#> 1 0.01169075 0.01232759 0.009301100 0.004563094 0.001627585 0.0024747931
#> Event 14 Event 15 Event 16 Event 17 Event 18 Event 19
#> 0 0.0007787642 0.0003834044 0.0003137311 0.0001010352 0.0001123888 0.0004848228
#> 1 0.0077805017 0.0019915287 0.0007116988 0.0003040931 0.0003580146 0.0001079202
#> Event 20 Event 21 Event 22 Event 23 Event 24 Event 25
#> 0 0.0001781611 0.0007311137 0.0003162343 0.0005731831 0.001192464 0.0002290646
#> 1 0.0000000000 0.0000000000 0.0000000000 0.0000000000 0.000000000 0.0000000000
#> Event 26 Survival Overall
#> 0 0.004352256 0.2967478 1.048254
#> 1 0.000000000 0.4958881 1.407999
#>
#> Restricted mean time in favor of group "1" by time tau = 3.5:
#> Estimate Std.Err Z value Pr(>|z|)
#> Event 1 0.014519 0.047535 0.3054 0.760034
#> Event 2 0.044924 0.045661 0.9839 0.325185
#> Event 3 0.115116 0.035992 3.1984 0.001382 **
#> Event 4+ -0.013954 0.049358 -0.2827 0.777403
#> Survival 0.199140 0.093300 2.1344 0.032810 *
#> Overall 0.359745 0.154062 2.3351 0.019540 *
#> ---
#> Signif. codes: 0 '***' 0.001 '**' 0.01 '*' 0.05 '.' 0.1 ' ' 1
```

From the above output, we conclude that, at 3.5 years, the combined treatment on average gains the patient \(\mu(\tau)=0.36\) extra year in a more favorable state compared to the control. This total effect size comprises an additional \(\mu_D(\tau)=0.20\) year of survival time and \(\mu_H(\tau)=0.36-0.20=0.16\) year with fewer hospitalizations among the living. The latter component is mainly driven by a prolonging of time to the third hospitalization. The matrix containing the inferential results can be obtained from `summary(obj,tau=3.5,Kmax=4)$tab`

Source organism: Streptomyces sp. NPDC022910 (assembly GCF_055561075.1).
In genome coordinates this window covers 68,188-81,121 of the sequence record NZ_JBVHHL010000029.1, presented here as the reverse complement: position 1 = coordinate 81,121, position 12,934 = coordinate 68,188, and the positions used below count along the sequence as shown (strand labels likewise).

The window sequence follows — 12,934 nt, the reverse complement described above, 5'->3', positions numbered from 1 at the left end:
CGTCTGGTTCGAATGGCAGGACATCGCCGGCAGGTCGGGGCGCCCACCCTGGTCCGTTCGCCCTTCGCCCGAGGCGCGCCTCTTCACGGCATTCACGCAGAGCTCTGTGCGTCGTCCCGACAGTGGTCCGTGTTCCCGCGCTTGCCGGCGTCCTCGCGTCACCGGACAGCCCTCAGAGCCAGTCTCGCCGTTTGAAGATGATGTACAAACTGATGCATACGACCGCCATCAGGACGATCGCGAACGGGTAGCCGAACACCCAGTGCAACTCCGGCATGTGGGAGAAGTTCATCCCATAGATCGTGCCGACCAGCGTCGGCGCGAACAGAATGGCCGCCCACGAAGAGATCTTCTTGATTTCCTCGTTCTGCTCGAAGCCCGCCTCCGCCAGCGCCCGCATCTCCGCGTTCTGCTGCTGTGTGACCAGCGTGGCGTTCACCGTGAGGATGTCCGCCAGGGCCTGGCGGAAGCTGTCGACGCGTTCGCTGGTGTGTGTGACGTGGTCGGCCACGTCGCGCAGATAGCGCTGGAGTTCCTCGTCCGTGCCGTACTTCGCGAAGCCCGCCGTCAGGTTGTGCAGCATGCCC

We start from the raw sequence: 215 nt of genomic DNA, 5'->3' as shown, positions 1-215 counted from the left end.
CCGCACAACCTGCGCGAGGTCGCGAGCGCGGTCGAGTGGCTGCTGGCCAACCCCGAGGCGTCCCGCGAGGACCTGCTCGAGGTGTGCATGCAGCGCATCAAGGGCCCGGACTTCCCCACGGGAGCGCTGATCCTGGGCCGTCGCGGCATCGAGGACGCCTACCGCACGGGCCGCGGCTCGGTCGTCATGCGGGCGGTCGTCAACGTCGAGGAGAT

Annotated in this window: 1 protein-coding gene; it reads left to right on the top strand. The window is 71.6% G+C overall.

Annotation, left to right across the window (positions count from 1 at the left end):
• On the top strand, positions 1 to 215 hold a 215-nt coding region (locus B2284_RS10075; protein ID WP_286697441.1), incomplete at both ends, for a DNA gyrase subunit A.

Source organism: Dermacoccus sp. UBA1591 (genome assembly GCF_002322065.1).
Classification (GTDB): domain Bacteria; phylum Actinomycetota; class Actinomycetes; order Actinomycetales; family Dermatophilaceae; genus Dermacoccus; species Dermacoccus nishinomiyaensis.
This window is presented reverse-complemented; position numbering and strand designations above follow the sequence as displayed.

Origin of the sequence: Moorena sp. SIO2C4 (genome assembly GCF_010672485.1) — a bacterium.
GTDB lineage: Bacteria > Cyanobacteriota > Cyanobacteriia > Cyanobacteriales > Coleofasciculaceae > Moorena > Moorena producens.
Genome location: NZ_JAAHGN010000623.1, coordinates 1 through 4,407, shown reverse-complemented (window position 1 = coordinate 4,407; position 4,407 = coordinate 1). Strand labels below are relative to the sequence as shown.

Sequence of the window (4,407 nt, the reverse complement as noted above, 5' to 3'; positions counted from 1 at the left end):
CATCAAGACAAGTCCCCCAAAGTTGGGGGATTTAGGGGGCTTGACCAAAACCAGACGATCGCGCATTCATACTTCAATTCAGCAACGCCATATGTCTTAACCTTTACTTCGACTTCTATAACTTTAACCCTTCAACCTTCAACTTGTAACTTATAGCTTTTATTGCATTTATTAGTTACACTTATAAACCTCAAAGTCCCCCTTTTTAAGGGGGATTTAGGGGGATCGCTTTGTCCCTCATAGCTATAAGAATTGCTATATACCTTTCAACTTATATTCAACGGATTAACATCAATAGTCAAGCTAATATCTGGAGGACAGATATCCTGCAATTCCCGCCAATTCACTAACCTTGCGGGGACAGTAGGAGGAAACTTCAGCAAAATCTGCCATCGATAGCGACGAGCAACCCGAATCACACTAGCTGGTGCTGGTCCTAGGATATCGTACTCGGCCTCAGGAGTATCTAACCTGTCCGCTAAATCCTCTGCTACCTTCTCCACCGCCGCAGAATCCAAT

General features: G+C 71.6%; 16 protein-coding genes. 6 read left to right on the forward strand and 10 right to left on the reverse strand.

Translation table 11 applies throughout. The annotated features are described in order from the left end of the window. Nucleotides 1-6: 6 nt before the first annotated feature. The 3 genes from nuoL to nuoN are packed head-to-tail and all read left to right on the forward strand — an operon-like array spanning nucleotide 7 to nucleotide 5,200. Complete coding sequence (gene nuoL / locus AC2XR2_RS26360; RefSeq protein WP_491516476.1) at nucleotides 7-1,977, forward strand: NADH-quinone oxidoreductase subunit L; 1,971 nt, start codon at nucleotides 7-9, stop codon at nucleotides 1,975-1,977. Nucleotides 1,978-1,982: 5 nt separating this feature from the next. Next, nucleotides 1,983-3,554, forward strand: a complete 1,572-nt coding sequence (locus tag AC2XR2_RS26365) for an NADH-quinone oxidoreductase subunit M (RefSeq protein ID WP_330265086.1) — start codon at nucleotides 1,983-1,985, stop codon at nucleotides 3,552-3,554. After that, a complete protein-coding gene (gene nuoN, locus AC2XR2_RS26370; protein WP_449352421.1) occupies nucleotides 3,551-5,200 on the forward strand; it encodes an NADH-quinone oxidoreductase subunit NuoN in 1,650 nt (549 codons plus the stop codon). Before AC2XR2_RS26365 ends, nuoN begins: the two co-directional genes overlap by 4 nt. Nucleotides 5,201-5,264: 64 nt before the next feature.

.

To obtain the inferential result for \(\mu_H(\tau)\) as a whole, run

```
# summarize the inference results for hospitalization as a whole
=summary(obj,tau=3.5,Kmax=1)
obj_sum$tab
obj_sum#> Estimate Std.Err Z value Pr(>|z|)
#> Event 1+ 0.1606050 0.08986723 1.787136 0.07391549
#> Survival 0.1991404 0.09330039 2.134400 0.03281004
#> Overall 0.3597453 0.15406184 2.335071 0.01953971
```

Use the following code to construct the bouquet plot and the plot for the estimated \(\mu(\cdot)\):

```
# set-up plot parameters
<- par(mfrow = par("mfrow"))
oldpar par(mfrow=c(1,2))
# Bouquet plot
bouquet(obj,Kmax=4,main="Bouquet plot",cex.group=0.8, xlab="Restricted mean win/loss time (years)",
ylab="Follow-up time (years)", cex.main=0.8) #cex.group: font size of group labels#
# Plot of RMT in favor of treatment over time
plot(obj,conf=TRUE,col='red',conf.col='blue',conf.lty=2, xlab="Follow-up time (years)",
ylab="RMT in favor of treatment (years)",main="Exercise training vs usual care",
cex.main=0.8)
```

`par(oldpar)`

In the bouquet plot, the four bands with different shades of gray, from the darkest to the lightest, correspond to survival, 4+ hospitalizations, 3 hospitalization, 2 hospitalizations, and 1 hospitalization, respectively. We can see that the restricted mean survival time is clearly in favor of exercise training. The restricted mean win times on the second and third hospitalizations are also visibly greater in the treatment group. The 95% confidence limits for \(\mu(\tau)\) in the right panel suggests that the overall treatment effect becomes significant at the 0.05 level after approximately 1 year of follow-up and stays so till the end of the study.

- Buyse, M. (2010). Generalized pairwise comparisons of prioritized outcomes in the two‐sample problem.
*Statistics in Medicine*, 29, 3245–3257. - Mao, L. (2021). On restricted mean time in favour of treatment.
*Submitted*. - Mao, L. & Lin, D. Y. (2016). Semiparametric regression for the weighted composite endpoint of recurrent and terminal events. Biostatistics, 172, 390–403.
- O’Connor, C. M., Whellan, D. J., Lee, K. L., Keteyian, S. J., Cooper, L. S., Ellis, S. J., … & Rendall, D. S. (2009). Efficacy and safety of exercise training in patients with chronic heart failure: HF-ACTION randomized controlled trial. JAMA, 301, 1439–1450.
- Royston, P. & Parmar, M. K. (2011). The use of restricted mean survival time to estimate the treatment effect in randomized clinical trials when the proportional hazards assumption is in doubt.
*Statistics in Medicine*, 30, 2409–2421.